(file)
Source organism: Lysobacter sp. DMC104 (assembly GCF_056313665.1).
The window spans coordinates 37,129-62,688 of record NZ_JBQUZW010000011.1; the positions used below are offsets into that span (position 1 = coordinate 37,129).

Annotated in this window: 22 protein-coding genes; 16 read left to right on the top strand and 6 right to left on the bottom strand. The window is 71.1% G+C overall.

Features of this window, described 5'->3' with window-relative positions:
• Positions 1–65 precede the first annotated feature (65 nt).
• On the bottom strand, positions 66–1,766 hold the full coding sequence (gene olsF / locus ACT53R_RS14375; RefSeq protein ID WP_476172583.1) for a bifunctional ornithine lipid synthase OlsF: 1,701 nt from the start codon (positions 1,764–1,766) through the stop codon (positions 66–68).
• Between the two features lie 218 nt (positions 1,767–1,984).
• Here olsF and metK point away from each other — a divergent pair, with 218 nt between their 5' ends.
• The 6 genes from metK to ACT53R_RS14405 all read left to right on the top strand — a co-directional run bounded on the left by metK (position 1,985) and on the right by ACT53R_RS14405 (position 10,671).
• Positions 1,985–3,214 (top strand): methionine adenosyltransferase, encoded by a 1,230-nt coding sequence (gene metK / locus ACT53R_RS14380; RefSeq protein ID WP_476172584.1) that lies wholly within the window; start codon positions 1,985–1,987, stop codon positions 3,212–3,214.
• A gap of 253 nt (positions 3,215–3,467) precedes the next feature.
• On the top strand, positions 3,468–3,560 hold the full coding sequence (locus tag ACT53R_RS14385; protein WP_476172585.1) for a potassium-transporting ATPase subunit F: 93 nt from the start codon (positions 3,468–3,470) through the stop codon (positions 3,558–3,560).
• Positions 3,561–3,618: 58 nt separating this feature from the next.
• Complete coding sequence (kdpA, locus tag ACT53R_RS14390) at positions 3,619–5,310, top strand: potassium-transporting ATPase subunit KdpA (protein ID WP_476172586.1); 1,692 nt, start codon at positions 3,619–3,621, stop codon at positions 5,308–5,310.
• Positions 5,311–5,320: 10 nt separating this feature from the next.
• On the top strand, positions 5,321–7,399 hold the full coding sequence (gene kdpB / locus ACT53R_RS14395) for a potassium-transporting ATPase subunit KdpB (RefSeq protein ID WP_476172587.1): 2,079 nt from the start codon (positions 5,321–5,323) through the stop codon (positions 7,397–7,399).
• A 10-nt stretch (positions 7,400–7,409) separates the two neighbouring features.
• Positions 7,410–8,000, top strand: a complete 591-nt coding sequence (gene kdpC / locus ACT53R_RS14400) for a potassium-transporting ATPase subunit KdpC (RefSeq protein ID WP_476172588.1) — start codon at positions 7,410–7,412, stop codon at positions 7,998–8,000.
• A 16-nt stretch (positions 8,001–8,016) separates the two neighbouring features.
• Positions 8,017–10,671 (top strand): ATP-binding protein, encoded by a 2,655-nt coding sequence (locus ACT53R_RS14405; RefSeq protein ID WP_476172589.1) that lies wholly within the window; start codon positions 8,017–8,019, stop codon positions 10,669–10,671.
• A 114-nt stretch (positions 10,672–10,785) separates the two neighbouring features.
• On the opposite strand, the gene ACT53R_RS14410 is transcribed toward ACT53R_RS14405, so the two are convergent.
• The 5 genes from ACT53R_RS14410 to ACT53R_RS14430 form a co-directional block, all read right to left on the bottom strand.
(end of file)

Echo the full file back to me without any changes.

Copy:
Source organism: Lysobacter sp. DMC104 (assembly GCF_056313665.1).
The window spans coordinates 37,129-62,688 of record NZ_JBQUZW010000011.1; the positions used below are offsets into that span (position 1 = coordinate 37,129).

Annotated in this window: 22 protein-coding genes; 16 read left to right on the top strand and 6 right to left on the bottom strand. The window is 71.1% G+C overall.

Features of this window, described 5'->3' with window-relative positions:
• Positions 1–65 precede the first annotated feature (65 nt).
• On the bottom strand, positions 66–1,766 hold the full coding sequence (gene olsF / locus ACT53R_RS14375; RefSeq protein ID WP_476172583.1) for a bifunctional ornithine lipid synthase OlsF: 1,701 nt from the start codon (positions 1,764–1,766) through the stop codon (positions 66–68).
• Between the two features lie 218 nt (positions 1,767–1,984).
• Here olsF and metK point away from each other — a divergent pair, with 218 nt between their 5' ends.
• The 6 genes from metK to ACT53R_RS14405 all read left to right on the top strand — a co-directional run bounded on the left by metK (position 1,985) and on the right by ACT53R_RS14405 (position 10,671).
• Positions 1,985–3,214 (top strand): methionine adenosyltransferase, encoded by a 1,230-nt coding sequence (gene metK / locus ACT53R_RS14380; RefSeq protein ID WP_476172584.1) that lies wholly within the window; start codon positions 1,985–1,987, stop codon positions 3,212–3,214.
• A gap of 253 nt (positions 3,215–3,467) precedes the next feature.
• On the top strand, positions 3,468–3,560 hold the full coding sequence (locus tag ACT53R_RS14385; protein WP_476172585.1) for a potassium-transporting ATPase subunit F: 93 nt from the start codon (positions 3,468–3,470) through the stop codon (positions 3,558–3,560).
• Positions 3,561–3,618: 58 nt separating this feature from the next.
• Complete coding sequence (kdpA, locus tag ACT53R_RS14390) at positions 3,619–5,310, top strand: potassium-transporting ATPase subunit KdpA (protein ID WP_476172586.1); 1,692 nt, start codon at positions 3,619–3,621, stop codon at positions 5,308–5,310.
• Positions 5,311–5,320: 10 nt separating this feature from the next.
• On the top strand, positions 5,321–7,399 hold the full coding sequence (gene kdpB / locus ACT53R_RS14395) for a potassium-transporting ATPase subunit KdpB (RefSeq protein ID WP_476172587.1): 2,079 nt from the start codon (positions 5,321–5,323) through the stop codon (positions 7,397–7,399).
• A 10-nt stretch (positions 7,400–7,409) separates the two neighbouring features.
• Positions 7,410–8,000, top strand: a complete 591-nt coding sequence (gene kdpC / locus ACT53R_RS14400) for a potassium-transporting ATPase subunit KdpC (RefSeq protein ID WP_476172588.1) — start codon at positions 7,410–7,412, stop codon at positions 7,998–8,000.
• A 16-nt stretch (positions 8,001–8,016) separates the two neighbouring features.
• Positions 8,017–10,671 (top strand): ATP-binding protein, encoded by a 2,655-nt coding sequence (locus ACT53R_RS14405; RefSeq protein ID WP_476172589.1) that lies wholly within the window; start codon positions 8,017–8,019, stop codon positions 10,669–10,671.
• A 114-nt stretch (positions 10,672–10,785) separates the two neighbouring features.
• On the opposite strand, the gene ACT53R_RS14410 is transcribed toward ACT53R_RS14405, so the two are convergent.
• The 5 genes from ACT53R_RS14410 to ACT53R_RS14430 form a co-directional block, all read right to left on the bottom strand.